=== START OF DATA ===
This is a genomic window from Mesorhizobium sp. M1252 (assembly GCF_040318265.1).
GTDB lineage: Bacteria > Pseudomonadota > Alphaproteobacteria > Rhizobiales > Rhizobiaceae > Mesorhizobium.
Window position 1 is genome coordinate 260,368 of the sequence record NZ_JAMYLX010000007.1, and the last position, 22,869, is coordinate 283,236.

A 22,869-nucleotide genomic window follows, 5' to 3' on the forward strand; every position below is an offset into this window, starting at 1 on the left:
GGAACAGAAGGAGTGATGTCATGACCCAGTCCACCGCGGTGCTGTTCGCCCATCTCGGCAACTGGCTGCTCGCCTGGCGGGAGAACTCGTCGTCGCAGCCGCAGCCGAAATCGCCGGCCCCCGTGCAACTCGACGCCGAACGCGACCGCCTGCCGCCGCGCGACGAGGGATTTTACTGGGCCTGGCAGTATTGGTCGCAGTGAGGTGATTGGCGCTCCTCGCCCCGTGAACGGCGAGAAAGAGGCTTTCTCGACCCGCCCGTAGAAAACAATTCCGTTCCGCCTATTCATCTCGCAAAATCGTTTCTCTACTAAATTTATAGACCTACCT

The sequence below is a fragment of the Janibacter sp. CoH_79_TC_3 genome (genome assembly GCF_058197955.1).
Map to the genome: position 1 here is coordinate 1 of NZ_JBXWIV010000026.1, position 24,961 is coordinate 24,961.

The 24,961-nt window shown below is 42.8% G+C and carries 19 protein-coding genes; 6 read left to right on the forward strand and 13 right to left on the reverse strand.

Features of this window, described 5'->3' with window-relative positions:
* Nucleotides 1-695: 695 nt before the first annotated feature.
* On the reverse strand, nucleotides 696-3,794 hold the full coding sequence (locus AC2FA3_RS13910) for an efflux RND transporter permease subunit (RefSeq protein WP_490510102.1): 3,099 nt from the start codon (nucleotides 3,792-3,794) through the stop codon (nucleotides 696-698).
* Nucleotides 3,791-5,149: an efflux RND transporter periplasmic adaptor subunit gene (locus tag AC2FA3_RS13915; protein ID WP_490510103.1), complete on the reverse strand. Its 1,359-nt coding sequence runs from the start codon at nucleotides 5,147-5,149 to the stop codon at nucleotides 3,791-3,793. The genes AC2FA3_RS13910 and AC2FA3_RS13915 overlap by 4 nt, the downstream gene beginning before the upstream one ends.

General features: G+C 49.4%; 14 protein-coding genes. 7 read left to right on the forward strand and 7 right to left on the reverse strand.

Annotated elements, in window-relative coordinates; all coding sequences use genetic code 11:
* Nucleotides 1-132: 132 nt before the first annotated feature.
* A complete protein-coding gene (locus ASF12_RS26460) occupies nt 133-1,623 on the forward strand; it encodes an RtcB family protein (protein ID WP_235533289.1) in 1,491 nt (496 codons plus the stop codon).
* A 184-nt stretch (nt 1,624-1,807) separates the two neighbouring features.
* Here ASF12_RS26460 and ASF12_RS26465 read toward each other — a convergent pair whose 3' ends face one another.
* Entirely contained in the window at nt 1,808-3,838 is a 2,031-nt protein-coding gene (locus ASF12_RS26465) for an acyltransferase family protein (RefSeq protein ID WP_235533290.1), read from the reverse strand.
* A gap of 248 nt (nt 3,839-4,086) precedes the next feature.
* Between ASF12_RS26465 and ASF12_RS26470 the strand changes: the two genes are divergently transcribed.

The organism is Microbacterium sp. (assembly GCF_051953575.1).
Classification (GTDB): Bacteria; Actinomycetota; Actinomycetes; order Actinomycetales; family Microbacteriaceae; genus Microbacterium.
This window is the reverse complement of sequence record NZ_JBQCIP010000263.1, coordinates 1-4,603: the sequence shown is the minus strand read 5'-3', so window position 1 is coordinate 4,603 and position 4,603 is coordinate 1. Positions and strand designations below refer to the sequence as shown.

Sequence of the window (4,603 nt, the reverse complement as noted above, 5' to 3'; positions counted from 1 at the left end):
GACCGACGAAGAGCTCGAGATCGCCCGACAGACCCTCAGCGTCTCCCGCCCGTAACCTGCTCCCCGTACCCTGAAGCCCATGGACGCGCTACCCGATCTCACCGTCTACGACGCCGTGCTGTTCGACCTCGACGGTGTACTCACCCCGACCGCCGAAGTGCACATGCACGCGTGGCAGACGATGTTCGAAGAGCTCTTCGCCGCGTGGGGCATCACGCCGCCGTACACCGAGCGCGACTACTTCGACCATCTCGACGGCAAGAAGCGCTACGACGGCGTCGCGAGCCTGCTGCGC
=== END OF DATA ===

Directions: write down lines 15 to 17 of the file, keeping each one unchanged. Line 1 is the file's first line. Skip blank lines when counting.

* Nucleotides 1-132: 132 nt before the first annotated feature.
* A complete protein-coding gene (locus ASF12_RS26460) occupies nt 133-1,623 on the forward strand; it encodes an RtcB family protein (protein ID WP_235533289.1) in 1,491 nt (496 codons plus the stop codon).
* A 184-nt stretch (nt 1,624-1,807) separates the two neighbouring features.